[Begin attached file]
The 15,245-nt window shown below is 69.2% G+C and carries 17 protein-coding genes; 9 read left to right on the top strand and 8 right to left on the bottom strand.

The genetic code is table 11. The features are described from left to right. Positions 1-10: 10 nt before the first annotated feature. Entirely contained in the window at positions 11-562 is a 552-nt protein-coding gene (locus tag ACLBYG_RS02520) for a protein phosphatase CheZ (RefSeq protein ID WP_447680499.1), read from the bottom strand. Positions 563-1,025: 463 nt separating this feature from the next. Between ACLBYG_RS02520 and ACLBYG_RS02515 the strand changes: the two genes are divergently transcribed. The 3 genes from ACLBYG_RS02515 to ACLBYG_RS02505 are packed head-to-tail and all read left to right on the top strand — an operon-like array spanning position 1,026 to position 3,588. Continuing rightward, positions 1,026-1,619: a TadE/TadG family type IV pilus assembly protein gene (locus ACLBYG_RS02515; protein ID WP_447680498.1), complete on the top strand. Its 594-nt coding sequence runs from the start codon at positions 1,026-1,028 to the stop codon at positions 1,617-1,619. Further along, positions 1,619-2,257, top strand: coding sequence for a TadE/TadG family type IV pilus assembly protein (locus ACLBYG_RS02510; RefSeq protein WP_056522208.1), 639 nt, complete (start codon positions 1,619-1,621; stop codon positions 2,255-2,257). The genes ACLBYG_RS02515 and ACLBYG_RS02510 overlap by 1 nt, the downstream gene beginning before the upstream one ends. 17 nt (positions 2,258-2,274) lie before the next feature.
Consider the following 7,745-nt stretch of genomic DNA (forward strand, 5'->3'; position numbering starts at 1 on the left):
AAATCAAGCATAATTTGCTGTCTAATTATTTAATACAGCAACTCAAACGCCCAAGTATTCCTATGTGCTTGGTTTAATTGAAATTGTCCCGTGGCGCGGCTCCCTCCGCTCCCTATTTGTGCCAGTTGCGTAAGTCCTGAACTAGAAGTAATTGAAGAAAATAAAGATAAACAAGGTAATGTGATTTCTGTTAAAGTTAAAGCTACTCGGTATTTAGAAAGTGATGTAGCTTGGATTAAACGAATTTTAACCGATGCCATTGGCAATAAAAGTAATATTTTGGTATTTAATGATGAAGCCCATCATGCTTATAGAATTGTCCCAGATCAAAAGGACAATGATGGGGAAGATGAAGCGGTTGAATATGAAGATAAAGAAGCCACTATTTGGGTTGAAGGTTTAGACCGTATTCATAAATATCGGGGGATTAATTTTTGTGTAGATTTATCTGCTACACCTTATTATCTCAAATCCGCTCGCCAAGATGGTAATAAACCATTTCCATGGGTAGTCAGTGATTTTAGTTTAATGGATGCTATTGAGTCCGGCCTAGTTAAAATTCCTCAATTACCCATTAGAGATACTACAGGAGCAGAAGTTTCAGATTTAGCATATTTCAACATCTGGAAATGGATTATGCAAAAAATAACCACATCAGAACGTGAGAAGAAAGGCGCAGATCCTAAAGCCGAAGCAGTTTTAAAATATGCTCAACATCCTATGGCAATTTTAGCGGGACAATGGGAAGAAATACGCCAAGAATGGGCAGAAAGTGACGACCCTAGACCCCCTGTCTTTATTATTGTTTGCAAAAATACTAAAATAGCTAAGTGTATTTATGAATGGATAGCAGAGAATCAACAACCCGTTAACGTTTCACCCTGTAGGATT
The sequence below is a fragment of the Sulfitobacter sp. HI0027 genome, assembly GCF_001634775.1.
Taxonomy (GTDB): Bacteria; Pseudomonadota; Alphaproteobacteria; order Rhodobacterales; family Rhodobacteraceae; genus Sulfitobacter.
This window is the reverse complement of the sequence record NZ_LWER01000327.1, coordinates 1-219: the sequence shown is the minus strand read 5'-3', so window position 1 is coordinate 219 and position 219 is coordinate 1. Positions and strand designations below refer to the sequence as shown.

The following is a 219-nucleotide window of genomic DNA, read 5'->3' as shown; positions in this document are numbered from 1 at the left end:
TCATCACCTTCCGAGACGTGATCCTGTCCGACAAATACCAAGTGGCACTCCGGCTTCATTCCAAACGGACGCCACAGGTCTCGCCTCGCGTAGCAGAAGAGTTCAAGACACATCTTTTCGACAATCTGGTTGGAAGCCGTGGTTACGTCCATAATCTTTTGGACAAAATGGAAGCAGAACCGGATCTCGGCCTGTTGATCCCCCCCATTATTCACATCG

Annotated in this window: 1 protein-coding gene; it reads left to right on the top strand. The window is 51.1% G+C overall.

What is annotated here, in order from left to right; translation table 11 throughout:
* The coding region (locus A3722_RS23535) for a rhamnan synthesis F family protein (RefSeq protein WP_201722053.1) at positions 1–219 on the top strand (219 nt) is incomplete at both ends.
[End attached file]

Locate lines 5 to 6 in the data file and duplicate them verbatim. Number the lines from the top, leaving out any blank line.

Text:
The sequence below is a fragment of the Sulfitobacter sp. HI0027 genome, assembly GCF_001634775.1.
Taxonomy (GTDB): Bacteria; Pseudomonadota; Alphaproteobacteria; order Rhodobacterales; family Rhodobacteraceae; genus Sulfitobacter.